six reactors have been reconnected. also, the fallout, the u.s. fda slapping a ban on importing produce and dairy products from any of the four prefectures nearest the reactors. and workers at the crippled nuclear plant are speaking out. >>> late new reports of coalition air strikes in the overnight hours near misurata. we're just getting this information in. details in a moment. also, secretary of state hillary clinton, moammar gadhafi, both speaking out tonight. what he's saying marches to the beat of a drummer only he seems to hear. what she's saying, if true, is a potential game changer. here she is on abc news. >> are you indicating somebody close to him reaching out saying how does he get out? >> this is what we hear from so many sources. >> today? >> today, yesterday, the day before. some of it i'll be very -- this is my personal opinion, some of it is theater. a lot is just the way he behaves is somewhat unpredictable. but some of it is exploring, what are my options? where could i do? and we would encourage that. >> in tripoli, a surprise speech from gadhafi aired just
stalemate, which is very bad for the libyan people who continue to suffer, it's very bad for the u.s. and the rest of the coalition maintaining this no-fly zone. i can't see anything good about a projected stalemate. it's true, we don't know what the opposition would be like when they take over, but there are actually some promising signs. but the important thing is we should be in there, we should be working with them. i don't know why what we do with them should be covert at all. frankly, there's a lot we ought to do that's not lethal, starting with just the fact of recognizing this is a war of momentum. right after the strikes began, the momentum shifted back to the opposition. it looks dangerously as though it's tilting the other way now. the u.s. would have joined qatar and france and other countries would have come along and recognizing this provisional government, i think it would send a powerful message to gadhafi that the end is coming. >> bob, from what we understand, there are cia officers on the ground trying to understand, i guess, make contacts with the opposition, figu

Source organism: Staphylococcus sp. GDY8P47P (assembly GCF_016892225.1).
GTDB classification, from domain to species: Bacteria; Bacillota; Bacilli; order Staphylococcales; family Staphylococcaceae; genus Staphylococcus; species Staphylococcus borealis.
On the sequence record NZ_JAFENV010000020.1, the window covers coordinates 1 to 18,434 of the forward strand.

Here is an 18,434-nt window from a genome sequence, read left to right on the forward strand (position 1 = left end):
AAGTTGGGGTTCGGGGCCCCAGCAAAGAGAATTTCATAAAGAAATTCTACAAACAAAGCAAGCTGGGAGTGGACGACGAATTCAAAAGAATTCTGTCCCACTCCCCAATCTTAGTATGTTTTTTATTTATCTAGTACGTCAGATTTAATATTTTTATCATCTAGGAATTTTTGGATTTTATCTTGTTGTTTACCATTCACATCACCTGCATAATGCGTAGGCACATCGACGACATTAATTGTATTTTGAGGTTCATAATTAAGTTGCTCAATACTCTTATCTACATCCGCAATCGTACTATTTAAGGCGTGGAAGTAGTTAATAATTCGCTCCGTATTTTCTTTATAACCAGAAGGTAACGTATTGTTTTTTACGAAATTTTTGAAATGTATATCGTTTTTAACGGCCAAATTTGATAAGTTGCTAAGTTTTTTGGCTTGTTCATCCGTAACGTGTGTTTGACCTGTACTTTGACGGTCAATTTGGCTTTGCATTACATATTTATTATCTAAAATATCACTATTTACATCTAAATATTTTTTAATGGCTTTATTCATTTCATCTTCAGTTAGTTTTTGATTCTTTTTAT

argument against arming the opposition forces is the u.s. isn't really sure who they're arming, there may be anti-american elements among them, that president obama acknowledged. i just want to show our viewers of what some of president obama and secretary of state clinton said earlier today. >> first of all, i think it's important to note that the people that we've met with have been fully vetted. so we have a clear sense of who they are. so far they're saying the right things and most of them are professionals, lawyers, doctors, people who appear to be credible. >> we do not have any specific information about specific individuals from any organization who are part of this. but of course, we're still getting to know those who are leading the trends -- the transitional national council and that will be a process that continues. >> seems to be slightly contradictory statements from the president and the secretary of state. that is part of the problem in terms of who do you arm and where do those arms potentially end up. >> it certainly is part of the problem. you know, you never really kn
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Search Results 0 to 16 of about 17 (some duplicates have been removed)